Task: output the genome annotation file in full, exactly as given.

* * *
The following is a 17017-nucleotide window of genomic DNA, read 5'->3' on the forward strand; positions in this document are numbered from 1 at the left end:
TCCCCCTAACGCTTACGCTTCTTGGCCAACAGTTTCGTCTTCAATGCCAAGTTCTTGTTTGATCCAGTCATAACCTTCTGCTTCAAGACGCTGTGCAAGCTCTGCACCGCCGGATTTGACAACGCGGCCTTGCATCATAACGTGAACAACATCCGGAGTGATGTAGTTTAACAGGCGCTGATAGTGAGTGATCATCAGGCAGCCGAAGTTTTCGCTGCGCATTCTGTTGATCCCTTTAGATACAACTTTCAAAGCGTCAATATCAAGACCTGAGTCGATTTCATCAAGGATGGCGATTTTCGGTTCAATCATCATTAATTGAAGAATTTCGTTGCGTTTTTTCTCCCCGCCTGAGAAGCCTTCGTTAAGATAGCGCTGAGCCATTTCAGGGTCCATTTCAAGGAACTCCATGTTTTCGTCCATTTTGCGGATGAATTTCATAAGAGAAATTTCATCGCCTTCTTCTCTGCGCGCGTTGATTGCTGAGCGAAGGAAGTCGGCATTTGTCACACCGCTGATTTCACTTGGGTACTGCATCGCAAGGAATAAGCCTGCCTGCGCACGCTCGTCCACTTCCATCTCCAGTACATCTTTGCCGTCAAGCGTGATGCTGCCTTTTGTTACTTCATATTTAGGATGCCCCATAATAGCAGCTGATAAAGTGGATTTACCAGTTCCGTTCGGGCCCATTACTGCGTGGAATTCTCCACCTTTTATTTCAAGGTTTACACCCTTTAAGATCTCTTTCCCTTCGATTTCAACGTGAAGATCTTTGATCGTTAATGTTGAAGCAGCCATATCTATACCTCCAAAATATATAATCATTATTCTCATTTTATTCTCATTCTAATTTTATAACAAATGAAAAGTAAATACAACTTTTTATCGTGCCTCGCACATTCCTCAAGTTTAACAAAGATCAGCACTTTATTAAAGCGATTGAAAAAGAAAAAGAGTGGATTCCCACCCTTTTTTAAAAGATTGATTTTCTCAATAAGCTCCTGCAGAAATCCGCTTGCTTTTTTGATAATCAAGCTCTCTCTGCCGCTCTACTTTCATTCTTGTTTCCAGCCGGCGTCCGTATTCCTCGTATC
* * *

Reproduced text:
The following is a 17017-nucleotide window of genomic DNA, read 5'->3' on the forward strand; positions in this document are numbered from 1 at the left end:
TCCCCCTAACGCTTACGCTTCTTGGCCAACAGTTTCGTCTTCAATGCCAAGTTCTTGTTTGATCCAGTCATAACCTTCTGCTTCAAGACGCTGTGCAAGCTCTGCACCGCCGGATTTGACAACGCGGCCTTGCATCATAACGTGAACAACATCCGGAGTGATGTAGTTTAACAGGCGCTGATAGTGAGTGATCATCAGGCAGCCGAAGTTTTCGCTGCGCATTCTGTTGATCCCTTTAGATACAACTTTCAAAGCGTCAATATCAAGACCTGAGTCGATTTCATCAAGGATGGCGATTTTCGGTTCAATCATCATTAATTGAAGAATTTCGTTGCGTTTTTTCTCCCCGCCTGAGAAGCCTTCGTTAAGATAGCGCTGAGCCATTTCAGGGTCCATTTCAAGGAACTCCATGTTTTCGTCCATTTTGCGGATGAATTTCATAAGAGAAATTTCATCGCCTTCTTCTCTGCGCGCGTTGATTGCTGAGCGAAGGAAGTCGGCATTTGTCACACCGCTGATTTCACTTGGGTACTGCATCGCAAGGAATAAGCCTGCCTGCGCACGCTCGTCCACTTCCATCTCCAGTACATCTTTGCCGTCAAGCGTGATGCTGCCTTTTGTTACTTCATATTTAGGATGCCCCATAATAGCAGCTGATAAAGTGGATTTACCAGTTCCGTTCGGGCCCATTACTGCGTGGAATTCTCCACCTTTTATTTCAAGGTTTACACCCTTTAAGATCTCTTTCCCTTCGATTTCAACGTGAAGATCTTTGATCGTTAATGTTGAAGCAGCCATATCTATACCTCCAAAATATATAATCATTATTCTCATTTTATTCTCATTCTAATTTTATAACAAATGAAAAGTAAATACAACTTTTTATCGTGCCTCGCACATTCCTCAAGTTTAACAAAGATCAGCACTTTATTAAAGCGATTGAAAAAGAAAAAGAGTGGATTCCCACCCTTTTTTAAAAGATTGATTTTCTCAATAAGCTCCTGCAGAAATCCGCTTGCTTTTTTGATAATCAAGCTCTCTCTGCCGCTCTACTTTCATTCTTGTTTCCAGCCGGCGTCCGTATTCCTCGTATC